Martin Noecker/ Ball Aerospace & Technologies Corp.
Advanced Speckle Sensing for Internal Coronagraphs (ASSIC) is a study of two advanced methods for measuring residual wavefront errors in spaceborne internal coronagraphs. The coronagraph instrument suppresses starlight by a factor of about 10 billion, so that the starlight "speckles" from residual wavefront errors are as faint as the exoplanets we hope to see. These speckles are a significant threat to detection of Earth- sized exoplanets, particularly if they change with time. With current techniques, measuring these very faint speckles, to monitor and correct them, takes roughly as long as detecting the faint exoplanets, typically many hours or days. The prevailing strategy for managing these speckles has been to impose stringent thermal and mechanical stability requirements on the entire optical system, so that the speckles remain stable long enough to measure and correct them and then conduct a planet-search observation. The proposed advanced sensing methods are expected to improve the speed of speckle measurements, allowing frequent and accurate adjustments of the instrument to reduce them. This completely changes the technology landscape for such missions. It will dramatically reduce the time-scale for stability requirements on the telescope and instrument optical train. These methods appear to be applicable to all the leading candidates for coronagraph instrument: band-limited Lyot, shaped pupil, pupil remapping, and perhaps vortex and visible nulling coronagraphs.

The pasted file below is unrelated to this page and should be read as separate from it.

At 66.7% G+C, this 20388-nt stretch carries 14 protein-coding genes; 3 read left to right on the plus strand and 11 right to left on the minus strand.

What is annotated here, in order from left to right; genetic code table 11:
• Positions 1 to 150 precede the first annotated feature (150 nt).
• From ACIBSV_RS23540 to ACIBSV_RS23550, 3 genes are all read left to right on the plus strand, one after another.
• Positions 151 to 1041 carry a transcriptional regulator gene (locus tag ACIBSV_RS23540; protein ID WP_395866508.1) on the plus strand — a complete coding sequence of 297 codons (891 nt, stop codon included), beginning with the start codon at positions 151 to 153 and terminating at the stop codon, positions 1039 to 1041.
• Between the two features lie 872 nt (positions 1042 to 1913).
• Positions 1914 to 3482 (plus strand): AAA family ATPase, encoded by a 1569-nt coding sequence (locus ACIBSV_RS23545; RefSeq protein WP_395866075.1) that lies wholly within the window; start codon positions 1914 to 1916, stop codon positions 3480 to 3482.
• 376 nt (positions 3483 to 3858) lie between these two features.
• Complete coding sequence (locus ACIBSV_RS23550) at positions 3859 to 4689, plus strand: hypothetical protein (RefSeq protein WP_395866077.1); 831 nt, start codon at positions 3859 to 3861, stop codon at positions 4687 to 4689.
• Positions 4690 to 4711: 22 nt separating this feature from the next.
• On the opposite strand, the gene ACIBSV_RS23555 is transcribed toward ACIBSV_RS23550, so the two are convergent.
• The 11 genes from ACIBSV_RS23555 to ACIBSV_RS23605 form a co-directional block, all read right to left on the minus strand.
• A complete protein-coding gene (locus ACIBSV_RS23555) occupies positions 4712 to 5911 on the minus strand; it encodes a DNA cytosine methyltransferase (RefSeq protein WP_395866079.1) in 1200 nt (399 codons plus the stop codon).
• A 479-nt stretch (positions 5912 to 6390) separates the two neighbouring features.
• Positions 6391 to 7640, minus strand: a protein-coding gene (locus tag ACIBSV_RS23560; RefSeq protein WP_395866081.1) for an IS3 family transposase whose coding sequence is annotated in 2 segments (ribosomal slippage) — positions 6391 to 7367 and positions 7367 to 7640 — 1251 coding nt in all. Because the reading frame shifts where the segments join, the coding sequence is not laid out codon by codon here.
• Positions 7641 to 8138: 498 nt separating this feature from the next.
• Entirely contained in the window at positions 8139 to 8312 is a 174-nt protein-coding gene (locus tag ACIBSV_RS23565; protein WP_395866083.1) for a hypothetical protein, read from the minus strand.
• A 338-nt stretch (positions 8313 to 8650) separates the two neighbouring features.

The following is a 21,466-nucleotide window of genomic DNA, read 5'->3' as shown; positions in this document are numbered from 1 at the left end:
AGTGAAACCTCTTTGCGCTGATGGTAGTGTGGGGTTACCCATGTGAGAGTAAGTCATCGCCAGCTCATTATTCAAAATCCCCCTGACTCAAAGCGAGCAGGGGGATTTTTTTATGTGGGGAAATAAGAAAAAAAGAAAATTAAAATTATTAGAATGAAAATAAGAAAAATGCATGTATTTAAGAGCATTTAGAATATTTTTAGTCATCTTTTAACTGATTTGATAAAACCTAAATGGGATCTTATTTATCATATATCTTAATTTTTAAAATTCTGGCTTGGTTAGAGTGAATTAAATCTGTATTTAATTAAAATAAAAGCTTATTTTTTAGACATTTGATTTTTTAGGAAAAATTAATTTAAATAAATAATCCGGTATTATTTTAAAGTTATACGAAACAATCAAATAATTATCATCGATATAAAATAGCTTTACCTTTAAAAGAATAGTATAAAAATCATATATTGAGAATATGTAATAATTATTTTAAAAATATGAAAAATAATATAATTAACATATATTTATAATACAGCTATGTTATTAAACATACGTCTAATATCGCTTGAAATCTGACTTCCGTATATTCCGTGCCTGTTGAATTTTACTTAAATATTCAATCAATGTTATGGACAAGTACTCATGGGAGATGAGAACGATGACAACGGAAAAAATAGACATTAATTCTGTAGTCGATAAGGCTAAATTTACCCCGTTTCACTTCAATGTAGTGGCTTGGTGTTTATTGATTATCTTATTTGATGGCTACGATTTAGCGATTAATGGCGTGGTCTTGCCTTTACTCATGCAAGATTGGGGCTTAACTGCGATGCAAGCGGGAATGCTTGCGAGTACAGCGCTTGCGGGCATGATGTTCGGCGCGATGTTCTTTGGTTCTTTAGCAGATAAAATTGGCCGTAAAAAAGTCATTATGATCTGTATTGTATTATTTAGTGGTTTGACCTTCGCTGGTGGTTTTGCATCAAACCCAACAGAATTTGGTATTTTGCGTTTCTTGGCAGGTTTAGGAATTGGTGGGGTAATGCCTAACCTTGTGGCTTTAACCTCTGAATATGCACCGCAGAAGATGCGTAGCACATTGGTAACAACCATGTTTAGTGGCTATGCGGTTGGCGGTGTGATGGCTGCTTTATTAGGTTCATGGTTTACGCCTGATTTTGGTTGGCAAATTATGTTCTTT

Technology Development for Exoplanet Missions